Honestly, I'm ready to pull the trigger at these prices. I'm just sizing up the market. I do think that I'd be placing my order within the next 1 or 2 weeks, so perhaps that's something to look forward to if you're a gold bug.

Precious metals has been a painful trade. But if you're not leveraged you do have the luxury of time. If you have analyzed the fundamentals to be attractive, you would also know that the rewards are massive compared to the risks (of which most of it has disappeared because of the drop in prices). Another thing that you'd also know is compared to history, the trajectory of gold has almost never gone so far south for so long. So either this situation is ripe for some mathematical mean reversal (and gains if you're long), or we really have transitioned into a "new normal". I don't think so, but that is something to ponder about.

Thursday, October 6, 2016

Eatigo: Model Business Idea For the Future

Have you heard of eatigo?

If you haven't, I really think that you should check it out.


It's idea is simple, but ingenious.

Some restaurants are empty at certain time of the days. Or some restaurants are emptier than usual because of some situational event. With fixed overheads like rental, staff costs, utilities and also inventory of food to clear, an empty table represents revenue being losts AND fixed costs making up a larger part of the total business costs.

As a business owner, you'd want to keep your fixed costs low. For the F&B business, that actually means having a very good turnover of clients. Your service staff and cooks get paid the same hourly rate at 12 noon and at 2pm, although the workload at the 2 times can be very big. Idle time and empty tables is NOT good. If you could offer a 50% discount right now and get customers fill up your restaurant in 30 mins, would you do it?

As a consumer, you like to eat out at nice places every once in a while. As good as hawker food is, sometimes you just don't feel like entering the wild jungle during meal times and fighting for seats in the heat. However, you can't eat out all the time - that would break the bank.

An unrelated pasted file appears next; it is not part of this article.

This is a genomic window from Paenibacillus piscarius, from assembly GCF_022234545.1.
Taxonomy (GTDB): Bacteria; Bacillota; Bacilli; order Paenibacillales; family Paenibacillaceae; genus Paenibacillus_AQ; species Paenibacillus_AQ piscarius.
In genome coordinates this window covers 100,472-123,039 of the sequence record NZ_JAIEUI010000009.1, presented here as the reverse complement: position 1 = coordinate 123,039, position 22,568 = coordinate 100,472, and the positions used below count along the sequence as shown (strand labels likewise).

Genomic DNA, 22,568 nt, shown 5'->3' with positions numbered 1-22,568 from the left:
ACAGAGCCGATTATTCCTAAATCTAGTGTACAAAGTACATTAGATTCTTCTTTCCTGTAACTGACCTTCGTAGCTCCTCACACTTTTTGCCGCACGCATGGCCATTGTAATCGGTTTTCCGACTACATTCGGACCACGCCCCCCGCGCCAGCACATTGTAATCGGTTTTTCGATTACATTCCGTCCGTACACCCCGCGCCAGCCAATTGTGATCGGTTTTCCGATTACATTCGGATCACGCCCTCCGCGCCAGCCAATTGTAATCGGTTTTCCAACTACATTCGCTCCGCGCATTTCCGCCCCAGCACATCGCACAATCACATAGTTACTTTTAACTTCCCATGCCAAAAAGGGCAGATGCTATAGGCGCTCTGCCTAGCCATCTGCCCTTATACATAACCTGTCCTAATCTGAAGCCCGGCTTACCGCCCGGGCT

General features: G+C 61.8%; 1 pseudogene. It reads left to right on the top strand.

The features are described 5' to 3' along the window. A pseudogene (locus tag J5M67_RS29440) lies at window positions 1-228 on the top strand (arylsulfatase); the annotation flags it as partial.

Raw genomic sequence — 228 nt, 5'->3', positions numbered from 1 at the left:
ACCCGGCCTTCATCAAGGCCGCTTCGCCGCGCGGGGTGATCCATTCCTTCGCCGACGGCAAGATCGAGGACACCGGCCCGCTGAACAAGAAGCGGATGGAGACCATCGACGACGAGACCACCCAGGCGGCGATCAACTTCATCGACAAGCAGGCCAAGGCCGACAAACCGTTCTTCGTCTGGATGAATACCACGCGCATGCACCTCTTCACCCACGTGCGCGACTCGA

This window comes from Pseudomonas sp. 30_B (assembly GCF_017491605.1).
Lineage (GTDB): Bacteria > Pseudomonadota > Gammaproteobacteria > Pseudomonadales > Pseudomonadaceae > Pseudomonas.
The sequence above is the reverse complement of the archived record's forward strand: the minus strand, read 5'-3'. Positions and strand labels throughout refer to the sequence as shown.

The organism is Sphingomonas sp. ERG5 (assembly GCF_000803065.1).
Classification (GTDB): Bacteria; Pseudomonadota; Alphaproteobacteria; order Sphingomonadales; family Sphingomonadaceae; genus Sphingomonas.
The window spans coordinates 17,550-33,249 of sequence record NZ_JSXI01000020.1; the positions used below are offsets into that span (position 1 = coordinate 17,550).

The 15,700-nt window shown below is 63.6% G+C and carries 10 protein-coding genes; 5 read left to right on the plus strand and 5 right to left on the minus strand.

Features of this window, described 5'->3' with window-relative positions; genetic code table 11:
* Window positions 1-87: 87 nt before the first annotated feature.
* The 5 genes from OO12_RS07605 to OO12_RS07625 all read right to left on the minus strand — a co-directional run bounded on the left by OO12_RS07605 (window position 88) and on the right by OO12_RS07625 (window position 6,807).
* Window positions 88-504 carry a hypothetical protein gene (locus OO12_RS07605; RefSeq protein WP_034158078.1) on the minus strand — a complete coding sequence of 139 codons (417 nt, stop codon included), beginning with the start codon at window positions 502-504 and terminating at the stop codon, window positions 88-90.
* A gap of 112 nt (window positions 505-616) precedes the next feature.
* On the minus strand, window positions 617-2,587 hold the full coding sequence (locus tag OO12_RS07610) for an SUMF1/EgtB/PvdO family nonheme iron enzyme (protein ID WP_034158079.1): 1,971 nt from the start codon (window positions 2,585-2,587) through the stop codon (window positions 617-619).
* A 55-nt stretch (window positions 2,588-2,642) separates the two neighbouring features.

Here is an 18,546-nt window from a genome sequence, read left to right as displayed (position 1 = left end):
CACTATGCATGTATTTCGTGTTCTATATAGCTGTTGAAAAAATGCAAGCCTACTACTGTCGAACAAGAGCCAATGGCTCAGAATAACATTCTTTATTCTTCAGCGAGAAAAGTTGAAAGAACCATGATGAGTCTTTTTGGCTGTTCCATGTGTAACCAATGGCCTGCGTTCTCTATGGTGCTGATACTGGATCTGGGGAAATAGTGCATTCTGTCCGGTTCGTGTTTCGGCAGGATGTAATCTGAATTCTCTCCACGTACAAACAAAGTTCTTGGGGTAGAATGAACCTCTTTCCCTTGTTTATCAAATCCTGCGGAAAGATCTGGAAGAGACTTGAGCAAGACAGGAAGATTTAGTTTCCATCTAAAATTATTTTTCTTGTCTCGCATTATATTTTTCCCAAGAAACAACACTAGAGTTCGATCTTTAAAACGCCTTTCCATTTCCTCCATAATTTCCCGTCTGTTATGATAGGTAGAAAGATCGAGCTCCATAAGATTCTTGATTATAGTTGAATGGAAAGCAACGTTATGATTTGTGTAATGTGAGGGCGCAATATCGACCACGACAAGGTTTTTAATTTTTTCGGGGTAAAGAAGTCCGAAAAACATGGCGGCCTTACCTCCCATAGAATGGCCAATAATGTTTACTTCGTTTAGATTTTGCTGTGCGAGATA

Ta-da. Eatigo!

Eatigo matches empty tables with empty stomachs. That's their tagline and I think it is amazing. How it works is that restaurants with excess capacity can allow consumers to book a table. Depending on how full the restaurant is, discounts for that booking can be from 10% and all the way up to 50%!

The restaurant gets full and it is fully utilizing its resources. A restaurant that has crowds draw in more crowds. Few things in Singapore are scarier than an empty restaurant.

The consumer gets to eat out and for a great deal.

It's a win-win situation.

-------------------------------------------------------------------

Personally, I've only heard of eatigo just recently, but I'm super sold on their value proposition. I actually went to try them out last night and I got 40% off! Honestly, even with 40% off, the restaurant was still half empty, but I was just surprised to even see people in the restaurant at 9.30pm. Late night dinner owls? It didn't seem like anyone else was using the app though! Between me and my friend, we got 2 mid-priced mains and shared an appetizer for the cost of a low-priced main each! Total dining cost? $15 nett, inclusive of the service charge and GST. Not bad for a very filling meal!

I really do like their business idea. Matching empty tables with empty stomachs. This is brilliant. If you think about it, their business model is exactly like Uber or Airbnb. Perhaps we can add eatigo to the list below if it takes off. "Company that feeds tons of people, has no food".


There really is something about this kind of business model that allows it to have so much success on an international level.

You are the owner of a fixed asset. (car / house / restaurant)
Your asset is not being fully utilized. (non-driving hours / no tenant / empty tables)
Your asset is ready to be further utilized.
Company comes in to convert that under-utilization into money (Uber / Airbnb / eatigo)
You have an increase in revenue.
Adopters of the company are happy paying to use your under-utilized excess.
Overall, less wastage and increased efficiency of the asset.